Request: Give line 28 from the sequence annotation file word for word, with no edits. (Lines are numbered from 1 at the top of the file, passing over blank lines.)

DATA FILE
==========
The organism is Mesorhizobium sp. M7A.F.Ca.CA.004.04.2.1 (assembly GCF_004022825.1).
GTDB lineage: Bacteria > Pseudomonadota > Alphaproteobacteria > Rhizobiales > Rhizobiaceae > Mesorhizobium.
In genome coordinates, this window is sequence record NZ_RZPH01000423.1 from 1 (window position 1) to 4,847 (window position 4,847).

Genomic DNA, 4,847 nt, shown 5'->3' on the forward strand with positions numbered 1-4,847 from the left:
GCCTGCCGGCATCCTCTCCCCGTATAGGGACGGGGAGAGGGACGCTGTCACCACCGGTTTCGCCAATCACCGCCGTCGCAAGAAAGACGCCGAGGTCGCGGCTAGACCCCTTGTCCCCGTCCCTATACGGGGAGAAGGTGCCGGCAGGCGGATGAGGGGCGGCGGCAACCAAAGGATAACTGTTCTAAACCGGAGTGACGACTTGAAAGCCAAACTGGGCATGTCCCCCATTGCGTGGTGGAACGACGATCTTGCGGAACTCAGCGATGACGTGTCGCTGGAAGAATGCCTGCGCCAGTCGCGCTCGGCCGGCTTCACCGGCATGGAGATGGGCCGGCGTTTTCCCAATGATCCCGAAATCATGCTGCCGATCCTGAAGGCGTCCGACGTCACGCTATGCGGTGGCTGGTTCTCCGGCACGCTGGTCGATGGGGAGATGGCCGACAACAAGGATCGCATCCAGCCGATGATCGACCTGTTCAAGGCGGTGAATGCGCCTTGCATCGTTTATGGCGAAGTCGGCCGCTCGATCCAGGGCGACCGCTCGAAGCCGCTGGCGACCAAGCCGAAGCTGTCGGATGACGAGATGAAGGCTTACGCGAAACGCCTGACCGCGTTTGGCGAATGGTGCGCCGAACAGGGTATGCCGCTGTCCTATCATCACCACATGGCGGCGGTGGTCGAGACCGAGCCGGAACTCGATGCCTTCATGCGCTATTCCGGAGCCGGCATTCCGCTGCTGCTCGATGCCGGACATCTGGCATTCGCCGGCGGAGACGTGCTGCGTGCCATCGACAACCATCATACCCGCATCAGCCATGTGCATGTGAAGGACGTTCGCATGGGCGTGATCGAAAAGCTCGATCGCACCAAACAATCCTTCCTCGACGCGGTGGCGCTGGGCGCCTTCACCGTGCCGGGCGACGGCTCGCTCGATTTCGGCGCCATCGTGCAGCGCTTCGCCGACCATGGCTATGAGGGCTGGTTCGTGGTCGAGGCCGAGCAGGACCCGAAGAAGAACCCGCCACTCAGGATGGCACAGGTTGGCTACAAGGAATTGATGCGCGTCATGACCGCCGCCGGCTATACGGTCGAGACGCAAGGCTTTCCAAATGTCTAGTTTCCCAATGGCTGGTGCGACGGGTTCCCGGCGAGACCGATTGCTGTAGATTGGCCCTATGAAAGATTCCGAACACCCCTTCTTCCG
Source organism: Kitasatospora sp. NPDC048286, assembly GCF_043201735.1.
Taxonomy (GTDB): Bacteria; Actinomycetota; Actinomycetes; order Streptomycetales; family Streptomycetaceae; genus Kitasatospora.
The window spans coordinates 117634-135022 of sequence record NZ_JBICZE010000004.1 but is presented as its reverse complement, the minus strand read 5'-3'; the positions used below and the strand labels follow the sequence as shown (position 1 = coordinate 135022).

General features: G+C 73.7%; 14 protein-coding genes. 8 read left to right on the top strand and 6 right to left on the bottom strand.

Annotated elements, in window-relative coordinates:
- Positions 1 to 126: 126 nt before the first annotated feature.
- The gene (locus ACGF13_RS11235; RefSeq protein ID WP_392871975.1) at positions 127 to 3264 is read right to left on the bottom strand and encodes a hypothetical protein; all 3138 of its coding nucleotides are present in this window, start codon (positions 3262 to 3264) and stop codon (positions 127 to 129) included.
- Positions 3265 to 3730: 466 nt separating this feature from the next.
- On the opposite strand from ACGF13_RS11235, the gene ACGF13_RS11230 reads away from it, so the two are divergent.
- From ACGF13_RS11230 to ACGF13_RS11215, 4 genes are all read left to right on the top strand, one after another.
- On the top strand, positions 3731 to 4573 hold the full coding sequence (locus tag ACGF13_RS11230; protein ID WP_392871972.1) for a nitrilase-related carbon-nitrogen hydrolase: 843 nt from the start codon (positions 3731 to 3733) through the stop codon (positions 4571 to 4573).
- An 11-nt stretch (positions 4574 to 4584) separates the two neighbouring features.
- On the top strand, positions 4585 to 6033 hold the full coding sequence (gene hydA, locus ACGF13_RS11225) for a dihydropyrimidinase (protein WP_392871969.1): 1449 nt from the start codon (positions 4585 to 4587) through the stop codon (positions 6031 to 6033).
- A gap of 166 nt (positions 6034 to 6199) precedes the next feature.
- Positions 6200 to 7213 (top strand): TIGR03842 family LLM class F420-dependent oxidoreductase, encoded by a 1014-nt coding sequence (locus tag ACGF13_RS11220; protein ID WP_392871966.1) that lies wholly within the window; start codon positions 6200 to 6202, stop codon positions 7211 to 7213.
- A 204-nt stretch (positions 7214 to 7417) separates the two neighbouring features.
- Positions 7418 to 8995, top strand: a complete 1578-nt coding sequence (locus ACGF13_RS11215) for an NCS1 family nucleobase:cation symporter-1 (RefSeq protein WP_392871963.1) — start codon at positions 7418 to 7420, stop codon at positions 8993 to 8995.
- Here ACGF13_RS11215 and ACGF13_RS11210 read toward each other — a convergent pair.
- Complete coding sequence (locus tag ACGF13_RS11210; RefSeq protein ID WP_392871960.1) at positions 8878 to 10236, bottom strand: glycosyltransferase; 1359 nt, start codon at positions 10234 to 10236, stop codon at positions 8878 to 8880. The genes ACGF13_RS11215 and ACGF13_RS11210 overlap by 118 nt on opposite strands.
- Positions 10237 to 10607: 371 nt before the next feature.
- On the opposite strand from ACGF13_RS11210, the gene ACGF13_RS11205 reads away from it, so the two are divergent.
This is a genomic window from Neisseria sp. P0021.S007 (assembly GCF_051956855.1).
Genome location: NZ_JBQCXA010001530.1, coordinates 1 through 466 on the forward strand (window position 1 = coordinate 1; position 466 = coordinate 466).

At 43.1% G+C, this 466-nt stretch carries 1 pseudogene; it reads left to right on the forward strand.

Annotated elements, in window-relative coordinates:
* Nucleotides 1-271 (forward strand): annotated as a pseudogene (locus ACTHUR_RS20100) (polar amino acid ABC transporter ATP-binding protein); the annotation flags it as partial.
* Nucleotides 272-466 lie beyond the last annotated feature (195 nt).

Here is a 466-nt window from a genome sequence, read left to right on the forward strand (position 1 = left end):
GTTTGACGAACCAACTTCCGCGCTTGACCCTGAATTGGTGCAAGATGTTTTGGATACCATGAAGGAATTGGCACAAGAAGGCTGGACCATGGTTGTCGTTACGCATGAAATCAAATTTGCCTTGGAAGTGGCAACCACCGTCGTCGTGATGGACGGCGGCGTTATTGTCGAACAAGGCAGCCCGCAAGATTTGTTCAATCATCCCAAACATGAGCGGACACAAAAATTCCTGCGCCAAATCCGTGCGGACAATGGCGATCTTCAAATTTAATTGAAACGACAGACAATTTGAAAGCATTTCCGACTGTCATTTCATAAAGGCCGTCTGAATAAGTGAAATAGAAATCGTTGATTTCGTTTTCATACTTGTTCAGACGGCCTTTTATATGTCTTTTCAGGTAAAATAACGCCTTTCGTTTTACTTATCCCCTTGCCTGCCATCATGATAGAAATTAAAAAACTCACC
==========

Genome location: NZ_JBQCXA010001530.1, coordinates 1 through 466 on the forward strand (window position 1 = coordinate 1; position 466 = coordinate 466).